• OldBoris

      “In this moment, I am euphoric. Not because of any phony performance-enhancing drug. But because, I am enlightened by this dose of strychnine.”

    • Clyde Barrow

      I certainly remember the ‘strychnine in LSD’ myth. The saying was “You’re on strychnine, not cloud nine.”

      Of course, the use of strychnine in LSD manufacturing or distibution has never been documented.

      • I just did some research, and wasn’t really surprised to discover strychnine contains a tryptamine backbone (psychedelics are typically either tryptamines or phenethylamines, or analogues of them). From what I’ve read, a small (sub-toxic) amount of strychnine can be a good high. I don’t think the amount required for any effect at all would even fit on a hit of acid, though. A fatal dose of strychnine is 60-100 mg; 100 mg of LSD would equal roughly 1,000 hits of acid. I’m guessing 100 hits of acid is, likewise, just way too much acid.
        If someone took I’m guessing the myth about it and LSD came from people who did actually use a small amount of strychnine for themselves. I’m wondering what the doses required for a recreational dose are. I’ve been meaning to check this out for a while, but now I’m really curious. Also, I was never really sure if Lux was kidding when he sung this; I’m starting to think maybe he wasn’t.

        https://youtu.be/7T7fQp-Dbks

        • Clyde Barrow

          That doesn’t look like credible scientific information….but then again, the user is the best source.

          • I replied to you earlier, but they removed it. Here:

            I just did some research, and wasn’t really surprised to discover strychnine contains a tryptamine backbone (psychedelics are typically either tryptamines or phenethylamines, or analogues of them). From what I’ve read, a small (sub-toxic) amount of strychnine can be a good high. I don’t think the amount required for any effect at all would even fit on a hit of acid, though. A fatal dose of strychnine is 60-100 mg; 100 mg of LSD would equal roughly 1,000 hits of acid. I’m guessing even 100 hits of acid is, likewise, just way too much acid.
            If someone took I’m guessing the myth about it and LSD came from people who did actually use a small amount of strychnine for themselves. I’m wondering what the doses required for a recreational dose are. I’ve been meaning to check this out for a while, but now I’m really curious. Also, I was never really sure if Lux was kidding when he sung this; I’m starting to think maybe he wasn’t.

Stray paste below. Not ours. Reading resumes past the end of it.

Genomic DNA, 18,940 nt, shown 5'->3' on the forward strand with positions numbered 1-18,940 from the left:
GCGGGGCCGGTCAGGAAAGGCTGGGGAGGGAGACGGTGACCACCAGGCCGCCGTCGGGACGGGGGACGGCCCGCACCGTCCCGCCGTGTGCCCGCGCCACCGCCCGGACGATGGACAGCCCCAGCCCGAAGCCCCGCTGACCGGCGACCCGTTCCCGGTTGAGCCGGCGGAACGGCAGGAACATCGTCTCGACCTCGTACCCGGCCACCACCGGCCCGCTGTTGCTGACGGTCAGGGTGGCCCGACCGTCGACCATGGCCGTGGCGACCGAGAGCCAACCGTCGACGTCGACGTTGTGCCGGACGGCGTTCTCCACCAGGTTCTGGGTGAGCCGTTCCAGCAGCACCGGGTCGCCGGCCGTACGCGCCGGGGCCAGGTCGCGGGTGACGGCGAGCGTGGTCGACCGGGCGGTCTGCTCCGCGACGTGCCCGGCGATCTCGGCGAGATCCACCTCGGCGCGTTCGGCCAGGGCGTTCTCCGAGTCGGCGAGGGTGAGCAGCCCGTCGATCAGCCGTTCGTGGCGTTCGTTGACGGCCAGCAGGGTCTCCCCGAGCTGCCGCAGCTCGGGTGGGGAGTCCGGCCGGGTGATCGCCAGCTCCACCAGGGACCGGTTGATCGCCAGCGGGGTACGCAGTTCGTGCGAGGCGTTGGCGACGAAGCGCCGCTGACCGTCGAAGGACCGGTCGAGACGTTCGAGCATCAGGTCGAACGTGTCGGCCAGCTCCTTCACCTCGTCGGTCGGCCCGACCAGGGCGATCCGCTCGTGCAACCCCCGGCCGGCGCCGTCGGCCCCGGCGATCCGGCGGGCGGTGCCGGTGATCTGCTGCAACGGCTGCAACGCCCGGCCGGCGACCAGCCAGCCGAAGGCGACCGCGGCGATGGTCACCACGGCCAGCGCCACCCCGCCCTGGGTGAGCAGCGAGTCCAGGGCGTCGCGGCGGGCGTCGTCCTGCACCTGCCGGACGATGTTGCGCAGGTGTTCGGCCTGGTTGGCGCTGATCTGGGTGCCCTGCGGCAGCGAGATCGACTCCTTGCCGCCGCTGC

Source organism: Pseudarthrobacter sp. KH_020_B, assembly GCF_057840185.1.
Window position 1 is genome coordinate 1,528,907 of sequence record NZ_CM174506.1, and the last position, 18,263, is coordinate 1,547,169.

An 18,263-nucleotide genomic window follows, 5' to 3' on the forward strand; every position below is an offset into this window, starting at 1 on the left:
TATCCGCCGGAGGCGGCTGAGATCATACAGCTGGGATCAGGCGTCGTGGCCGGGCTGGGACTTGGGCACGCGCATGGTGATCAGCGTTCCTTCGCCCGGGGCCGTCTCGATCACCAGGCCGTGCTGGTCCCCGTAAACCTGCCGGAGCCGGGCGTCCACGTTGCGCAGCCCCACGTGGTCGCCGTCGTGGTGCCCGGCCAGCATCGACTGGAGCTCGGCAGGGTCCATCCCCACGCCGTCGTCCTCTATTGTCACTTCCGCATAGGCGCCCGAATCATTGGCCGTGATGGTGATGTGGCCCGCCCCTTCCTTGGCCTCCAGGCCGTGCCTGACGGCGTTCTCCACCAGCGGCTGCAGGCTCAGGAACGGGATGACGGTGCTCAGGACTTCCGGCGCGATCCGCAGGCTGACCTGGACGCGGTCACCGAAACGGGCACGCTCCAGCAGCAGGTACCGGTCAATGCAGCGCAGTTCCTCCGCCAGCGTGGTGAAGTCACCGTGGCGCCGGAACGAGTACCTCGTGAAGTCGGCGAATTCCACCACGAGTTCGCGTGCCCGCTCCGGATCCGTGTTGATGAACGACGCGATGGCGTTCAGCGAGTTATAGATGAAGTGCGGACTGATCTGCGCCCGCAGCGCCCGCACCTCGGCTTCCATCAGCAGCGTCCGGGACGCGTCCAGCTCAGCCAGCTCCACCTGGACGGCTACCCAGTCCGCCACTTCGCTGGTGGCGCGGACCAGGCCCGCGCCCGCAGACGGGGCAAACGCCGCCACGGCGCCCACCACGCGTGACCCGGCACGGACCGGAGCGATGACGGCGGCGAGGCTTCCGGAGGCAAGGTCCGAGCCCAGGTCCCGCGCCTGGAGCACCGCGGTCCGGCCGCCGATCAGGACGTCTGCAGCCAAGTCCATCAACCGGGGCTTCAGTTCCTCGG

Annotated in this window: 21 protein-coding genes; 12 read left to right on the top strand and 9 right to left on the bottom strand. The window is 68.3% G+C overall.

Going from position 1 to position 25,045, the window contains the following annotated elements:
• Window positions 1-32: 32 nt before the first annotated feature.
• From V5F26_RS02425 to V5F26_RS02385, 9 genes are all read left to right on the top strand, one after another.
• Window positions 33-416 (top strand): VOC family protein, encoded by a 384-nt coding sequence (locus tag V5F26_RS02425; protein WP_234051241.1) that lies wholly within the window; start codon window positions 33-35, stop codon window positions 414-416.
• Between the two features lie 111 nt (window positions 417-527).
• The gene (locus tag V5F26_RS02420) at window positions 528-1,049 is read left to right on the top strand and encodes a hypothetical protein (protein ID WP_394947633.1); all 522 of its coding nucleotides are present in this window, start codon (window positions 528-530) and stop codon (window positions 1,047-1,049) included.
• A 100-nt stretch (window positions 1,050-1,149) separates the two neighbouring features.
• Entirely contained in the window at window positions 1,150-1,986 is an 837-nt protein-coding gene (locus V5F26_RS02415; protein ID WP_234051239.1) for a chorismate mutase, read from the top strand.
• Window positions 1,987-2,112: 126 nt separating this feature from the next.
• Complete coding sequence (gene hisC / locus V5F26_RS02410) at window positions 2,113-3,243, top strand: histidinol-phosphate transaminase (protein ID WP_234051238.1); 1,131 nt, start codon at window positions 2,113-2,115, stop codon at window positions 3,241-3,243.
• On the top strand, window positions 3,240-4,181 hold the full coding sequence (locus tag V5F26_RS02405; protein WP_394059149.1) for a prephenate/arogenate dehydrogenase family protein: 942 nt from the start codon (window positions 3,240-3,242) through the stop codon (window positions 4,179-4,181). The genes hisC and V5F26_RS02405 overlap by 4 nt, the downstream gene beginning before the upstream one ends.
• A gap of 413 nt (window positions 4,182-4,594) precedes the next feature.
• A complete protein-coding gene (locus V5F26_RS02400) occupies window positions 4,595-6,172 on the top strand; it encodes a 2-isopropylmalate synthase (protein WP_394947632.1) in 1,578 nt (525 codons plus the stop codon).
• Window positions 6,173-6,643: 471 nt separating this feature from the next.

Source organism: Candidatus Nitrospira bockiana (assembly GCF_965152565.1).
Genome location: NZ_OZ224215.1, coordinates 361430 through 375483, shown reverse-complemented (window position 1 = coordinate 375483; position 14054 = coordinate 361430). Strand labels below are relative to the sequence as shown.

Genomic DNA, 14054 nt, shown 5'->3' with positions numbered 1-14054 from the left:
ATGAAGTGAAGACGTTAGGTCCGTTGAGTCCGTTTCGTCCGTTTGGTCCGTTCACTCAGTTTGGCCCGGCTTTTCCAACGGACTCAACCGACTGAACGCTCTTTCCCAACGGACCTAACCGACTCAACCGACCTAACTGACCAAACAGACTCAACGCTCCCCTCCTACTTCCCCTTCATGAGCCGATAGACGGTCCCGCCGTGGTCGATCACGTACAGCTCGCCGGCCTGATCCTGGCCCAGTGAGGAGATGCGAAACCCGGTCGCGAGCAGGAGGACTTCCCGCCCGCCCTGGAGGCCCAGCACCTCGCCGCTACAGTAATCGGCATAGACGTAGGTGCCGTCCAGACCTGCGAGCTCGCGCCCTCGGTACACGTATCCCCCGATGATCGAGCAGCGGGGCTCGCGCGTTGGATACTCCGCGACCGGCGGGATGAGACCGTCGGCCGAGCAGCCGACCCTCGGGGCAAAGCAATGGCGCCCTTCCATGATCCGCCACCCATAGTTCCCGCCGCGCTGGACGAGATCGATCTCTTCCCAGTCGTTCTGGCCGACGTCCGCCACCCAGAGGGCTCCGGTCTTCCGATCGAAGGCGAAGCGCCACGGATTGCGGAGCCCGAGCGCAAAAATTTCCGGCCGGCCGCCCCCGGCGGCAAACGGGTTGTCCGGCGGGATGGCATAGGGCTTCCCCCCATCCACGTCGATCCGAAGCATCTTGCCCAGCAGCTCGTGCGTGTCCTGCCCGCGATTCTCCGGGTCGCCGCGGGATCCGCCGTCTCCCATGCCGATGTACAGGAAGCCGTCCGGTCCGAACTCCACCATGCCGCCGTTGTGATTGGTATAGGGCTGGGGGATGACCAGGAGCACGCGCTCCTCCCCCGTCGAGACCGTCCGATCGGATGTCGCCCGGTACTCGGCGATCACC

[The Cramps “Strychnine” video]

          • Clyde Barrow

            That’s pretty interesting. It appears it takes far less strychnine to get high than nutmeg, which I’ve been told, gets you higher than a rocket if done right.

          • I didn’t really like nutmeg when I did it. It’s more of a delirium similar to belladonna alkaloids (found in jimson weed, which I’ve had). It was better than jimson weed, but that’s not saying much; jimson weed was terrible. Nutmeg contains myristicin, which is the precursor for a psychedelic amphetamine called MMDA.
            https://en.wikipedia.org/wiki/Myristicin

            https://en.wikipedia.org/wiki/MMDA_(drug)

          • Clyde Barrow

            Yeah, I wan’t suggesting nutmeg was pleasurable. That’s the thing these kids on the street has to realize about these new class of “spice” drugs, they aren’t necessarily fun or safe. Some guy in China cooked them up in a lab, alternating a few molecules, to bypass the law. That’s doesn’t sound like a recipe for fun. Good ol’ fashioned mushrooms will do the trick, to the right minded individual.

          • Yeah. I’ve read there are some decent synthetic cannabinoids, but I never really had to do any. I smoked spice (god knows what kind out of hundreds), and I didn’t like it. This one girl I was going out with brought some over; she couldn’t smoke real weed because of work. Maybe we just smoked way too much; all we could do was sit there awkwardly and wait for it to pass.
            Have you ever smoked that butane hash oil? It’s pretty much just pure 100% THC. I’m not the biggest fan of pot, but I’ve smoked it. That shit is pretty crazy, but I did enjoy it to some extent. I don’t smoke weed very much; the BHO was very psychedelic for me.